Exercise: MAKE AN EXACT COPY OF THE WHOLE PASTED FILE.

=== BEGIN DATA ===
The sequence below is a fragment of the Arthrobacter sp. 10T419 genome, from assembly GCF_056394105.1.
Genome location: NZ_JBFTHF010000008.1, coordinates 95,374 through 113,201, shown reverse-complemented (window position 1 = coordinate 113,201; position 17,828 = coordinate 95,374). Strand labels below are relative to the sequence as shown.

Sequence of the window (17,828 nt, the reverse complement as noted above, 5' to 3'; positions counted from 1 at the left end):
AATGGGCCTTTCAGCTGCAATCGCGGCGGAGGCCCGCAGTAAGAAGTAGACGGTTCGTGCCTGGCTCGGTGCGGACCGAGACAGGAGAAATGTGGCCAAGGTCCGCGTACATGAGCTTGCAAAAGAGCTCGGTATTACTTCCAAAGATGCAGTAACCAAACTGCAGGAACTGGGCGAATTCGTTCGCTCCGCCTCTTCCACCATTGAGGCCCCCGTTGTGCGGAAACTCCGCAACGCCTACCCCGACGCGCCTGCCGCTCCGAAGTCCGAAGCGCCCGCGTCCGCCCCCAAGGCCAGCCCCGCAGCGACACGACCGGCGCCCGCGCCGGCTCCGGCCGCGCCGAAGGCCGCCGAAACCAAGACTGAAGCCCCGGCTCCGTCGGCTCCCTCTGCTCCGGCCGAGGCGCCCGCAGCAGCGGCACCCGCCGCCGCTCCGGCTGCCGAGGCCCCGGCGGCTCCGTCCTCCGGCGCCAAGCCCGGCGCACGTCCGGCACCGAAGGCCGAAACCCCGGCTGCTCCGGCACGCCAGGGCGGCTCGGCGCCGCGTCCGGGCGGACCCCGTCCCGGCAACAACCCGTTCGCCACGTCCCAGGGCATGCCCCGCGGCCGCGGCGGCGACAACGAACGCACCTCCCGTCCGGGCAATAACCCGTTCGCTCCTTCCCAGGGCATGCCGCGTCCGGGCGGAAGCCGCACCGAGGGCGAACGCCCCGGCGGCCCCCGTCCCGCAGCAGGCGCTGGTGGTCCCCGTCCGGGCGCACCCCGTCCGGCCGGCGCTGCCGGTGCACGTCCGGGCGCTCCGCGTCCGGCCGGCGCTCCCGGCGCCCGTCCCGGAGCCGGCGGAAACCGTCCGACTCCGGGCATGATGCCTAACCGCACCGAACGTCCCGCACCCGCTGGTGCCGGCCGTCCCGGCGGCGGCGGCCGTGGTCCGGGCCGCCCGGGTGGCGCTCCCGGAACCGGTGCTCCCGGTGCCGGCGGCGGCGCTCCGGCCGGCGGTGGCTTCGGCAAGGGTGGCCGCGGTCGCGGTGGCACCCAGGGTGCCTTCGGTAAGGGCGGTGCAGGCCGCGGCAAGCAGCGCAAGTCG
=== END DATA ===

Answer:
The sequence below is a fragment of the Arthrobacter sp. 10T419 genome, from assembly GCF_056394105.1.
Genome location: NZ_JBFTHF010000008.1, coordinates 95,374 through 113,201, shown reverse-complemented (window position 1 = coordinate 113,201; position 17,828 = coordinate 95,374). Strand labels below are relative to the sequence as shown.

Sequence of the window (17,828 nt, the reverse complement as noted above, 5' to 3'; positions counted from 1 at the left end):
AATGGGCCTTTCAGCTGCAATCGCGGCGGAGGCCCGCAGTAAGAAGTAGACGGTTCGTGCCTGGCTCGGTGCGGACCGAGACAGGAGAAATGTGGCCAAGGTCCGCGTACATGAGCTTGCAAAAGAGCTCGGTATTACTTCCAAAGATGCAGTAACCAAACTGCAGGAACTGGGCGAATTCGTTCGCTCCGCCTCTTCCACCATTGAGGCCCCCGTTGTGCGGAAACTCCGCAACGCCTACCCCGACGCGCCTGCCGCTCCGAAGTCCGAAGCGCCCGCGTCCGCCCCCAAGGCCAGCCCCGCAGCGACACGACCGGCGCCCGCGCCGGCTCCGGCCGCGCCGAAGGCCGCCGAAACCAAGACTGAAGCCCCGGCTCCGTCGGCTCCCTCTGCTCCGGCCGAGGCGCCCGCAGCAGCGGCACCCGCCGCCGCTCCGGCTGCCGAGGCCCCGGCGGCTCCGTCCTCCGGCGCCAAGCCCGGCGCACGTCCGGCACCGAAGGCCGAAACCCCGGCTGCTCCGGCACGCCAGGGCGGCTCGGCGCCGCGTCCGGGCGGACCCCGTCCCGGCAACAACCCGTTCGCCACGTCCCAGGGCATGCCCCGCGGCCGCGGCGGCGACAACGAACGCACCTCCCGTCCGGGCAATAACCCGTTCGCTCCTTCCCAGGGCATGCCGCGTCCGGGCGGAAGCCGCACCGAGGGCGAACGCCCCGGCGGCCCCCGTCCCGCAGCAGGCGCTGGTGGTCCCCGTCCGGGCGCACCCCGTCCGGCCGGCGCTGCCGGTGCACGTCCGGGCGCTCCGCGTCCGGCCGGCGCTCCCGGCGCCCGTCCCGGAGCCGGCGGAAACCGTCCGACTCCGGGCATGATGCCTAACCGCACCGAACGTCCCGCACCCGCTGGTGCCGGCCGTCCCGGCGGCGGCGGCCGTGGTCCGGGCCGCCCGGGTGGCGCTCCCGGAACCGGTGCTCCCGGTGCCGGCGGCGGCGCTCCGGCCGGCGGTGGCTTCGGCAAGGGTGGCCGCGGTCGCGGTGGCACCCAGGGTGCCTTCGGTAAGGGCGGTGCAGGCCGCGGCAAGCAGCGCAAGTCG